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The Reading

a story about auras

By Wilkie StewartPublished 3 years ago 4 min read

Everyone has an aura. It glows faintly around your body and displays various colours. A few are golden or white which usually means a good person. Others are green, purple or blue and these are people with troubled or complex personalities. People with problems. People looking for answers. My own aura is like this and so are those of my clients. I suspect yours is too. A few people have black or red auras. These are the people who are bad. You don't want to know these people. You want to avoid them if you can. But seeing auras is not science and some days my gift is hazy, not working well. Yesterday was one of those days.

I had a cold. It made my nose run but lent a pleasing huskiness to my voice as I read the palms and the cards. I admit it, I'm vain. I drape myself in jewels and beads and wear my hair in long tresses, not all of them my own. A girl on the high street is very good with extensions.

Some of the regulars were waiting when I opened the stall. I leave a few seats out for that purpose. These are the needy ones. You could say I'm ripping them off, but I am genuine, up to a point. I can read cards. For those that return often, what I usually see is more of the same, so I embellish a little. No-one wants to hear the pains in their hips will be there forever, or their cheating husbands will be still cheating months down the line. You have to give a bit of hope. That's what brings them back. It's the main reason the church doesn't like people like me. We're in the same business. Don't get me wrong. I believe in God, but I say my prayers in private. You don’t need a fancy building and a blessed bottle of wine to get to heaven.

I told a woman that her daughter abroad could be planning a trip home to see her, something I actually knew for a fact from talking with another client and sent her off wiping away tears. I called in the next customer.

She was a tall stranger who spoke with an accent I couldn't quite place. Her English was very good, but I felt it was not her first language, there was something Slavic about the stresses she placed on the words, the way her tongue clacked. Her hands were gloved, an expensive fabric. I asked her to remove the right-hand glove so that she could cut the cards. She hesitated but then did so. There was a glimpse of an aura there but was it blue or purple? It was too faint to be sure.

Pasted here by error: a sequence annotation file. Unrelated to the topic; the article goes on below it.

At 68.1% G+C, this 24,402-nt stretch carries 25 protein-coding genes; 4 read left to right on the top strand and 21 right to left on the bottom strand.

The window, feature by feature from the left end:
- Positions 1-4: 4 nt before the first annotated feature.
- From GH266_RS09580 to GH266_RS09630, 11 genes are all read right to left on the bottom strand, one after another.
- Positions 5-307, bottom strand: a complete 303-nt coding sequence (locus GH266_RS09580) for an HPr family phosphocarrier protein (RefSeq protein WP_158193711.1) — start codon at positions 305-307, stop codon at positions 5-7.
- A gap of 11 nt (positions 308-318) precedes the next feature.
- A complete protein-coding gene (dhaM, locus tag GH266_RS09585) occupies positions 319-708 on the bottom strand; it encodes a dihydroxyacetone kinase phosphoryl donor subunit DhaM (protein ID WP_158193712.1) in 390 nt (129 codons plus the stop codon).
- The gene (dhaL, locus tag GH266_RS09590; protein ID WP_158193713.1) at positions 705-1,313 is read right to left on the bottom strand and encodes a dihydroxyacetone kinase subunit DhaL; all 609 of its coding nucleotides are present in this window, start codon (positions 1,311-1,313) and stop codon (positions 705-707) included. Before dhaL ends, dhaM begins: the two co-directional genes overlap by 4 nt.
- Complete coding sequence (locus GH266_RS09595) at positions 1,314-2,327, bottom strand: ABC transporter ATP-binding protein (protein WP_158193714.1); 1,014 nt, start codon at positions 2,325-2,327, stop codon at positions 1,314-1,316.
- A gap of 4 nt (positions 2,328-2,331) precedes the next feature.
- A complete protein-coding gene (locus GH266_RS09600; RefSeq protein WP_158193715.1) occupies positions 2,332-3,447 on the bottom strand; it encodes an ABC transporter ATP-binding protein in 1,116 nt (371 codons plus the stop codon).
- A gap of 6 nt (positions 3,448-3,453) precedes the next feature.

I asked what she wanted to know. People tell you all sorts of things when you ask them straight out, and this is helpful. I'm not being dishonest. Many cards are vague on their own, indicating minor changes but of what nature? With other cards that compliment and cross each other the context can be developed but it helps if you have a starting point. This woman gave little away. "I want you to tell my fortune," she said.

An unbeliever? You sometimes get those, but they are usually giggling students who want a group reading, something which I always refuse. I don't do selfies either or allow Instagram's of a reading. There's enough bickering on Twitter as it is, I don't want mystics from San Francisco or Hong Kong telling me my interpretations are shit.

I laid out cards in my accustomed fashion, a card in the centre crossed with another, then four cardinal points and finally a column of cards on one side. Some of the cards come out inverted and this can invert their meaning but not always, sometimes this intensifies the calamity or relief. As the cards came out, I grew excited. This was no ordinary result. This was good news. There are a few cards that denote material wealth and this layout had them all. The Lovers. The Nine of Pentacles. The World. The Sun. I could see furs, diamonds, flashy cars. As I spoke, I kept my tone even and my words vague, but I could see the effect the reading was having on the woman. Her eyes sparkled. Her skin began to glow. The aura deepened.

I lied about the final card, the Wheel of Fortune. I said that this did not confirm the reading but put it in jeopardy. Did that make any difference? The deed was probably already done.

“There is a chance your good fortune will turn bad,” I said.

“Chance?” she said. “I do not believe in chance.”

The purple I had seen earlier was gone. Her aura was not just red but the blackest red that you can get. The colour of hardened blood. The colour of scabs on burned flesh.

She thanked me and left. I felt like a priest who had just heard a confession of murder. But while their rules prohibit the disclosure of any such confession to the police, my dilemma was trickier. No officer was going to accept evidence of a crime that was written in the cards.

I peeked out the stall. Another regular was there. I said that the spirits were malevolent today and could she come back another time? That sent her packing. I closed the booth and went to a pub around the corner. It was cheery with people from the market who start their drinking early. Men with simple auras. Women who are easy to read. No-one that made me afraid to look them in the eye and tell them what I see.

Short Story

About the Creator

Wilkie Stewart

Writer of strange little tales living in Glasgow, Scotland. A former IT professional who loves literary fiction, poetry, Eurovision, art-house film, post-crossing, and comics. Walks daily with his camera when he can. @werewegian1 on Twitter

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    Wilkie StewartWritten by Wilkie Stewart

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